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04-07-17 07:12 PM
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Renegade against who?

 
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04-07-17 07:12 PM
Ghostbear1111 is Offline
| ID: 1334494 | 542 Words

Ghostbear1111
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I found Renegade for the Nintendo Entertainment System while reading an online article about beat-em-up games I should play not named River City Ransom or Double Dragon.

Renegade is an interesting game to play because it is a forerunner of a number of elements to later combat games. Four directional movement, for example, started with the Japanese arcade version of Renegade. The original game, Nekketsu Kōha Kunio-kun, translates into "Hot-Blooded Tough Guy Kunio," which makes it worth playing in the first place. Further reading also indicates Renegade was the first game to introduce enemies who could sustain multiple hits before being defeated.

Renegade on the NES is a below-average game. The player is immediately thrust into the action with no idea of what we're doing here. I'm fighting enemies to rescue someone? Maybe a girlfriend? It's never clear on the objective. The player simply starts fighting everyone in site.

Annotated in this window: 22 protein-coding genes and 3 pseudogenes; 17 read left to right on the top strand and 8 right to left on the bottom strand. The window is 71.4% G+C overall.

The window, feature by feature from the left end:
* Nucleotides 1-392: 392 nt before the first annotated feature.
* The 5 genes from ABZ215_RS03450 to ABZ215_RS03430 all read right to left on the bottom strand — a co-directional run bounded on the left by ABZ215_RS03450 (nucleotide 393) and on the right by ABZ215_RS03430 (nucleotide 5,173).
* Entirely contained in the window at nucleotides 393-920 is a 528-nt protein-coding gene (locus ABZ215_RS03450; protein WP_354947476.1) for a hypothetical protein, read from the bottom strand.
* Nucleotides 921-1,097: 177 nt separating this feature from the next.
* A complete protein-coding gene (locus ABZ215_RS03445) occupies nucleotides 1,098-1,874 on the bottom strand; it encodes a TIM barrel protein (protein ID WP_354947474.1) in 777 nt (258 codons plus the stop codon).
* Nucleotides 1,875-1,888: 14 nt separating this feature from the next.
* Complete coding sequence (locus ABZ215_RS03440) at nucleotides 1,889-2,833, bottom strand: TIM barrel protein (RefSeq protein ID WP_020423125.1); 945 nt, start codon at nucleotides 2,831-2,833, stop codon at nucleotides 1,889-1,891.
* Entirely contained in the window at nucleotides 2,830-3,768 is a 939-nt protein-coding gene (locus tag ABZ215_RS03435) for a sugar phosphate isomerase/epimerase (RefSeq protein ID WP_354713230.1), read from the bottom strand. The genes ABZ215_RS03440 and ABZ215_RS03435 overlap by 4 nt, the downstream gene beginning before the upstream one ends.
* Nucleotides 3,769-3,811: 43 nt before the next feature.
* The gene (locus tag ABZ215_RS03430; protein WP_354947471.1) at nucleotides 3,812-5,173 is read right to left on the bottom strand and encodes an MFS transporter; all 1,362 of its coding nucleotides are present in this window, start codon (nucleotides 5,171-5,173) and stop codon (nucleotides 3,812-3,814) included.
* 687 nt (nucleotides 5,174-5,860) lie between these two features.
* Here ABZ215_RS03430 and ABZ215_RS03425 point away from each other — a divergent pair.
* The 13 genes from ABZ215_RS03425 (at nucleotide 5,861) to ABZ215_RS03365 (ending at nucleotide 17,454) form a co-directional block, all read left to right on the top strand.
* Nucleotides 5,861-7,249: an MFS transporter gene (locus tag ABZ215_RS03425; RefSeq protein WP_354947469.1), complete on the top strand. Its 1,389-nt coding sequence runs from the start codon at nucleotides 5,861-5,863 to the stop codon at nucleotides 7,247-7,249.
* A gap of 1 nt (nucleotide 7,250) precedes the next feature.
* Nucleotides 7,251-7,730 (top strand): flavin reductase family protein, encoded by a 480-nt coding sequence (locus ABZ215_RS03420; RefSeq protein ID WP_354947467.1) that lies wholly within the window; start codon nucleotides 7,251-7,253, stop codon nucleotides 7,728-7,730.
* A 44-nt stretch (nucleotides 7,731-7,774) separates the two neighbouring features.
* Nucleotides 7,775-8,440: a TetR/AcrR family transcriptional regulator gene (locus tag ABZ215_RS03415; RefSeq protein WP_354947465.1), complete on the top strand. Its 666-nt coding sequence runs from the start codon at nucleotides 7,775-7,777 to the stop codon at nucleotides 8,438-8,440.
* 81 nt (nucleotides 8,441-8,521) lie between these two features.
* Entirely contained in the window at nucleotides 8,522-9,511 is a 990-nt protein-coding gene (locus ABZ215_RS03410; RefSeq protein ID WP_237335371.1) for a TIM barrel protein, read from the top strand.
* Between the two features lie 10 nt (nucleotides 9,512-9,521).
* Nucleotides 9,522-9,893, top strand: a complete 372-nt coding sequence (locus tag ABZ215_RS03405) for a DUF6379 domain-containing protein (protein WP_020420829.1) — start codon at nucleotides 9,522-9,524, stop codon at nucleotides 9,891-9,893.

And the computer throws multiple enemies at the player on every map. Maps are limited in scope to just a single setting, a subway station for example, with movement being limited to the edges of the screen. There are often three bad guys to take on at once, one is usually armed with a weapon but takes fewer hits to defeat. The others are unarmed but can hold down the player to allow gang-up beatings. They take more shots to defeat. After the player defeats a number of waves, a final boss shows up and the player then defeats him.

I was bored at first since the AI had the same strategy for players and learning the timing, paired with the button-mashing, made the game easy after the first play-through. Interesting enemies showed up, namely guys on motorcycles who try to run down the player, an enemy with a big knife that defeats the player with one stroke, and towards the end of the game, warps that send the player back levels if they select the wrong path to take.

The thing that struck me was the controls to the game. There is a A-B jump-kick maneuver available based on the direction the player is facing. But the odd thing is the punches and kicks are simple left and right with B and A. The B button is a directional attack to the left and the A button is a directional attack to the right. No matter which direction you're facing, A always attacks right. Furthermore, if you're facing right, it's a punch. If you're facing left, it's more like a roundhouse kick to the right, making it advantageous to face away from an enemy to kick them. A player can also press the down on the D-pad and squat to continue beating an enemy who is on the ground.